9. Sherri VanTassel on June 17, 2014 at 10:33 am

    Prayers sent your way and thanks for sharing the information. I assumed that anti-venom was standard practice….

  10. Deb Pierson on June 17, 2014 at 3:22 am

    Guess the snake didn’t know he wasn’t following his natural instincts. Lol. seriously though I hope the horse recovers and does well.

  11. Annie Gass on June 17, 2014 at 2:51 am

    DO NOT TRY AVERSION TRAINING WITH YOUR HORSE!!!!!!! An animal weighing 1000+ pounds that panics can and will seriously injure or kill itself and/or others. This panic could occur during training just as easily as afterward. I would prefer my horse to stand and be bitten rather than wheel away and go over the side of the cliff! Snakebite I can treat – a 300-ft. fall onto jumbled rock I can’t!

    Admittedly, it works well with dogs, including my own, and I DO recommend it for them, and for cats, too! Also, consider using photos and recorded sound to educate yourself AND YOUR CHILDREN!!!! And stay alert! All the venomous snakes in the U.S. except the coral snake have very good camouflage and often lie on or near trails which may bring prey to them. A rattlesnake cannot be depended on to warn before striking!

  12. Carmelita on June 17, 2014 at 2:41 am

    Our prayers are with you & I will put in a prayer request 2morrow nite @ our Tuesday evening services… Pray she is ok! Please keep us posted… Be blessed…

  13. Heather Taft on June 17, 2014 at 1:33 am

    my mare was bitten as a yearling/2yr old. It was kind of under the cheek. Our horses run out in a pasture, so it wasn’t shocking. We called the vet as soon as we could and followed his directions. We lanced the wound, drained it, flushed it with iodine and she got a shot of antibiotic/anti-inflammatory. We drained and flushed it for several days. It was pretty hard to deal with her, but she came out of it fine and is a wonderful all around horse now. She will spook at a snake but won’t panic, remarkably.

  14. Marie on June 17, 2014 at 12:36 am

    Hi Stacy, without the risk of sounding like a crack pot , you could try using injectable vitamin C. It’s good at ridding the body of toxins and the type of toxin is immaterial. To cut a long story short, I’ve used it extensively in lots of treatments over the past few years when I found out about it, with great results. You can give it in massive doses without risk of poisoning as it is water soluble and excess with be passed out of the body. You could try 1 X 20 mil or cc ( not sure of US measurement) three times a day for a few days until the swelling subsides then reduce the number of injections but keep up the treatment for at least a couple of weeks until the toxins are gone. Hope that helps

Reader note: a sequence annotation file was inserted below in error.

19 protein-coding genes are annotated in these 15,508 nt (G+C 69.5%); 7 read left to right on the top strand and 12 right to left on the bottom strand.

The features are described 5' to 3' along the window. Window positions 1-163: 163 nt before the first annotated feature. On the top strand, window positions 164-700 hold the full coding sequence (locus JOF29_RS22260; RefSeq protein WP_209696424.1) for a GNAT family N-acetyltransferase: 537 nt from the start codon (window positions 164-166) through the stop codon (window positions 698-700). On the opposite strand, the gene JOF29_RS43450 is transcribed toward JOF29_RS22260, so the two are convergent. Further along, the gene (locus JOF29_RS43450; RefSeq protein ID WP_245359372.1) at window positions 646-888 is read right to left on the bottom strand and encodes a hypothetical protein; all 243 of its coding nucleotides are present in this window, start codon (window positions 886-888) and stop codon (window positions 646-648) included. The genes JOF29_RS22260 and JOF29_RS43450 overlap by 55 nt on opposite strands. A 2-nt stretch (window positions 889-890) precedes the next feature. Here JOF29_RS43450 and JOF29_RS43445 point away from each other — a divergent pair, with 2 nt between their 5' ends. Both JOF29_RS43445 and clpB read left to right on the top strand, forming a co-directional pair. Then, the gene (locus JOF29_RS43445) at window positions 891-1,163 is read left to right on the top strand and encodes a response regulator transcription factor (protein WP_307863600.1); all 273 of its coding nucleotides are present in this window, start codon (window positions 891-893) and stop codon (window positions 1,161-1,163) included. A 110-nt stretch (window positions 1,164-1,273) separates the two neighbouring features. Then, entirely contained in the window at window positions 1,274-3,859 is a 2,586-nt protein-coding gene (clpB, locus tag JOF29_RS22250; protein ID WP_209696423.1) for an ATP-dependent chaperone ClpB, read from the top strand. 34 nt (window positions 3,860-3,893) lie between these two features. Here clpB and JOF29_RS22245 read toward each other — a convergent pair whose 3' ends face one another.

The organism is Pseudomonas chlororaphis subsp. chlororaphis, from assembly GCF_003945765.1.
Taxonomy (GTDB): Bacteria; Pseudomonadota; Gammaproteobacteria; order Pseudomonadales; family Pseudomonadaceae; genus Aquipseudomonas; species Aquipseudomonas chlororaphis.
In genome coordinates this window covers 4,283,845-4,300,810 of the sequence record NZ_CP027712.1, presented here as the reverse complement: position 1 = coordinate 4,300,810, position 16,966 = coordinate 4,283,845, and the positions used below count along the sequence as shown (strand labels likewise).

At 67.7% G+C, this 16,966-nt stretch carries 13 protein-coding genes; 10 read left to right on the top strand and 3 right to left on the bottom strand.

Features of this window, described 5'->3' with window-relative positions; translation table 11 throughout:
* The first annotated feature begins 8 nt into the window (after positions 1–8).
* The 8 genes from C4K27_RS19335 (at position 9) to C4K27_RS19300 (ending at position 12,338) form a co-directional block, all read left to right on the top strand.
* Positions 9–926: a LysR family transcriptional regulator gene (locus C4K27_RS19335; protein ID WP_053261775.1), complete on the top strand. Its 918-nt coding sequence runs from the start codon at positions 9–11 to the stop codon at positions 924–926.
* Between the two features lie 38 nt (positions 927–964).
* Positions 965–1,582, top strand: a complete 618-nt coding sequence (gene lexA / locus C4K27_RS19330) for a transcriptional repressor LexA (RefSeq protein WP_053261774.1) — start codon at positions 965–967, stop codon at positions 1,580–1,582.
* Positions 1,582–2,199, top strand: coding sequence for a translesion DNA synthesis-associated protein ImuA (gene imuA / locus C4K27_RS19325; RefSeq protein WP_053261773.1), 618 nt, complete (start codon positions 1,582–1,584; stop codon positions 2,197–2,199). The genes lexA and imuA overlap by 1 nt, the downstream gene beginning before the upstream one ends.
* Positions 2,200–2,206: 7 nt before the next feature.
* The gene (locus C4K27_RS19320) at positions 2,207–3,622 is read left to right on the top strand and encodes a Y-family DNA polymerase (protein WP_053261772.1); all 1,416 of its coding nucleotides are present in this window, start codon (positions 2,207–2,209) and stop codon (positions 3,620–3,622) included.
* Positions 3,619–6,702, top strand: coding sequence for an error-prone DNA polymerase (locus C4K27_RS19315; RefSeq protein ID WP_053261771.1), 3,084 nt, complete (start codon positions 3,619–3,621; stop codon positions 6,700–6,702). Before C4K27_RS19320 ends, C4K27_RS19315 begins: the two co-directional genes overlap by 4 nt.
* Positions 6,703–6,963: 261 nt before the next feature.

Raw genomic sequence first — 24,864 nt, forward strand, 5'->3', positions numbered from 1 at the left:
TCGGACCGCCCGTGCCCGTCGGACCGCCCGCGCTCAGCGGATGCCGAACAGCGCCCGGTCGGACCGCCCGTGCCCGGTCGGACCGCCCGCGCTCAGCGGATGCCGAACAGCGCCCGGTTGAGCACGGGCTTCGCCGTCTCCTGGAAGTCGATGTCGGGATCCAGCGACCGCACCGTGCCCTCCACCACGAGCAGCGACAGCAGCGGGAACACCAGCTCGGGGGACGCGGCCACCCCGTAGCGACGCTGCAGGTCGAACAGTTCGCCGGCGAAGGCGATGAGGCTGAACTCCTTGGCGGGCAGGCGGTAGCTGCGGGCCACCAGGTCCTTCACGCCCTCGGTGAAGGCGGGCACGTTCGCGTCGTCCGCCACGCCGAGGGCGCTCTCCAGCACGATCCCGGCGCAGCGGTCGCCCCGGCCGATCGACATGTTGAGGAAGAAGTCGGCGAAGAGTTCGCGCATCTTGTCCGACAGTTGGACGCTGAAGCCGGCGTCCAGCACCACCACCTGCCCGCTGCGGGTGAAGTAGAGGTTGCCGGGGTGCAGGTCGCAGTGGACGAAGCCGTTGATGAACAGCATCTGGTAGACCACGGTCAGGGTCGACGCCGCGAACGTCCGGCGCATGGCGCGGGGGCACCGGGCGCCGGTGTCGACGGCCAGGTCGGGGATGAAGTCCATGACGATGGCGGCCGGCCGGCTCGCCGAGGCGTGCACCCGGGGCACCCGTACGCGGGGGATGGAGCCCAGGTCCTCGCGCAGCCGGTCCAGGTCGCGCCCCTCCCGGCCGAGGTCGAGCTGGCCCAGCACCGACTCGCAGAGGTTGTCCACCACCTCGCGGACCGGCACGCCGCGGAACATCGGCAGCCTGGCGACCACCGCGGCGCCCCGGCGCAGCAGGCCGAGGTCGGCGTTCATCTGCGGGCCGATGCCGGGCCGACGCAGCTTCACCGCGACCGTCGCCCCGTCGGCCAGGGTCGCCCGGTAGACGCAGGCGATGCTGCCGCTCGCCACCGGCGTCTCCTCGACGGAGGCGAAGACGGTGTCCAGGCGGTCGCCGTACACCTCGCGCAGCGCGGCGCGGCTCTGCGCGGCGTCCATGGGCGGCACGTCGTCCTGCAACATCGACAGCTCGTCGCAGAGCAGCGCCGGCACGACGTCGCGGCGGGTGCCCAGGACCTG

• Stacy on June 17, 2014 at 8:24 am

      Several people have mentioned this, I will have to look at adding it to my first-aid kit.

    • Janette on June 17, 2014 at 6:46 pm

      Yes, vitamin C injectable is good to have in your first aid kit. A vet friend of mine (who is not really open to alternative medicine) has seen vitamin C help dogs survive some deadly Australian snake bites.
      Best wishes, I hope your mare is ok.

  15. Dana Oyler on June 17, 2014 at 12:34 am

    Prayers throughout the night for Hope. Snakes are a big concern here in the central San Joaquin Valley of California. Our foothills are rattlesnake haven. Have dealt with horses and cattle being bitten. Scary situation and I did a lot of praying. It helped every time.

  16. Joann Nichols Laughlin on June 17, 2014 at 12:21 am

    I haven’t had a horse bitten but my dog Lady, was bitten by a copperhead. Had the snake not gotten her, which she saw before I did, It would have bitten me. The vet gave her a shot of Benedryl and a steroid shot and told me to watch her for 2-3 days for any other side effects. Her paw was really sore and it was hard for her to walk but after a few days, she was fine!
    When you say there are no places for the snakes to hide, well, I can see plenty. Look at the trees. Most snakes will climb, and what better time of year than when there is an abundant food source, baby birds! They are hatching now and the snakes know it. So instead of looking down, try looking up. Only because I once had a snake fall out of a tree right in front of me!

  17. danceswithwools on June 16, 2014 at 11:55 pm

    At over $5000/vial, it’s no wonder it’s rarely used. In 25 years of practicing veterinary medicine, we’ve had ONE client choose this option. Their large dog required 2 vials. I can only imagine how many vials a horse would require.

    Anti-venin has an extremely short shelf-life, and is made from actual venom “milked” from live snakes. Some exciting work is being done with synthetic anti-venins which will, hopefully, be less expensive, more available, more effective, less dangerous, etc.

    I see another DVM has posted a comment with a ton of great info, so I won’t go there, but I thought I’d share our hospital’s anecdote.

    • Stacy on June 17, 2014 at 8:26 am

      The one good thing about all of this is everything I am learning!

  18. patsy main on June 16, 2014 at 11:28 pm

    prayers for your horse and you

  19. Sara Schultz on June 16, 2014 at 10:56 pm

    Prayers for your mare

  20. Mindy Kelly on June 16, 2014 at 10:52 pm

    Stacy watch your feed the snake could have been snuggled down inside the feed when it was put out.

  21. Kevin on June 16, 2014 at 10:22 pm

    I had a mare with athree week foal that was bitten by a Gwarda (western Australia, very deadly) we gave her anti venom and lots of water laced with molassis, we never did find the exact spot she was bitten, she went through lots of stages including staggering and then walking with a very heightend step with her back legs eventually the staggers stopped and after 6 hours we left her lying down with molassis water nearby and waited to see. the next morning she was pretty much back to normal although a little sluggish. interestingly enough even though there were traces of poison in her system when we had her bloods tested it did not effect the foal in any way.

    • Stacy on June 17, 2014 at 8:29 am

      That is very interesting. I talked with a lady who had a mare that was bitten four months before the foal was born. It was born blind and they were not sure if it was the bite or the treatments that had caused it.

  22. Debbie Honeycutt on June 16, 2014 at 10:04 pm

    Apparently a bad year for snakes. Have had a water moccasin and a rattler in my yard this week. Rattler bit a dog. Vet gave him Benadryl. My gelding was bitten under the neck by a water moccasin which was nasty. It swelled badly and he was given an antibiotic for the infection. Snakes are bad!